Abrasive jet machining is one of the promising non-traditional machining processes which uses mechanical energy (pressure and velocity) for machining various materials. The process parameters that influence the metal removal rate are kerfs, surface finish, depth of cut, air pressure, and distance between nozzle and work piece, nozzle diameter, abrasive type, abrasive shape, and mass flow rate of abrasive particles. The abrasive particles coming out with high pressure not only hits work surface but also passes through the nozzle resulting in erosion. This paper focuses mainly on the effect of different parameters on the erosion of nozzle in Abrasive jet machining. Three different types of nozzles made of sapphire, tungsten carbide, and high carbon high chromium steel (HCHCS) are used for machining glass and the erosion of these nozzles are calculated. The results are shown in tabular form and graphical representation.
One of the most perspective methods to produce SoG-Si is refinement via metallurgical route. The most critical part of this route is refinement from boron and phosphorus. Therefore, a new approach could address this problem. We propose an approach of creating surface waves on silicon melt’s surface in order to enlarge its area and accelerate removal of boron via chemical reactions and evaporation of phosphorus. A two dimensional numerical model is created which includes coupling of electromagnetic and fluid dynamic simulations with free surface dynamics. First results show behaviour similar to experimental results from literature.
Aggregate compositions in the construction and demolition (C&D) waste have potential to replace normal aggregates. However, to re-utilise these aggregates, the concrete produced with these recycled aggregates needs to provide the desired compressive strength and durability. This paper examines the performance of recycled aggregate concrete made up of 60% recycled aggregates of 20 mm size in terms of durability tests namely rapid chloride permeability, drying shrinkage, water permeability, modulus of elasticity and creep without compromising the compressive strength. The experimental outcome indicates that recycled aggregate concrete provides strength and durability same as controlled concrete when processed for removal of adhered mortar.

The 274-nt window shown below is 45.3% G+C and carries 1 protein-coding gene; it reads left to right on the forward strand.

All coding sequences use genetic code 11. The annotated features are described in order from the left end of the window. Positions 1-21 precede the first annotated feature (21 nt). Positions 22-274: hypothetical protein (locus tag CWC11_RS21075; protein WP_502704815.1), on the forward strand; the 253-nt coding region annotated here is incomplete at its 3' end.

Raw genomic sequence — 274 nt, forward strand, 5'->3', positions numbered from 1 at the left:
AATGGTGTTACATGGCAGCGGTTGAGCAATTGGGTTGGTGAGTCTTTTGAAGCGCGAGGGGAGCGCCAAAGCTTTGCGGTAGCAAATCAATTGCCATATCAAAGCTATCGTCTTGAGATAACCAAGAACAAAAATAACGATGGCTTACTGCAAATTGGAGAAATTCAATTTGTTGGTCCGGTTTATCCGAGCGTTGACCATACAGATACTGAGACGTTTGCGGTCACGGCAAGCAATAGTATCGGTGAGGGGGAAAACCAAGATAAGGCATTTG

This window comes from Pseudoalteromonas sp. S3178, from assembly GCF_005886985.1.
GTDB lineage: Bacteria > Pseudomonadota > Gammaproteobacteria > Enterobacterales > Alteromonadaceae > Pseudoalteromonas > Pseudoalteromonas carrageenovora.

An organoclay (HDTMA-B) was prepared from sodium bentonite (Na-B). The starting material was modified using the hexadecyltrimethylammonium ion (HDTMA+) in the amounts corresponding to 100 % of the CEC value. Batch experiments were carried out in order to model and optimize the sorption of Congo red dye from aqueous solution. The pseudo-first order and pseudo-second order kinetic models have been developed to predict the rate constant and the sorption capacity at equilibrium with the effect of temperature, the solid/solution ratio and the initial dye concentration. The equilibrium time was reached within 60 min. At room temperature (20 °C), optimum dye sorption of 49.4 mg/g (98.9%) was achieved at pH 6.6, sorbent dosage of 1g/L and initial dye concentration of 50 mg/L, using surfactant modified bentonite. The optimization of adsorption parameters mentioned above on dye removal was carried out using Box-Behnken design. The sorption parameters were analyzed statistically by means of variance analysis by using the Statgraphics Centurion XVI software.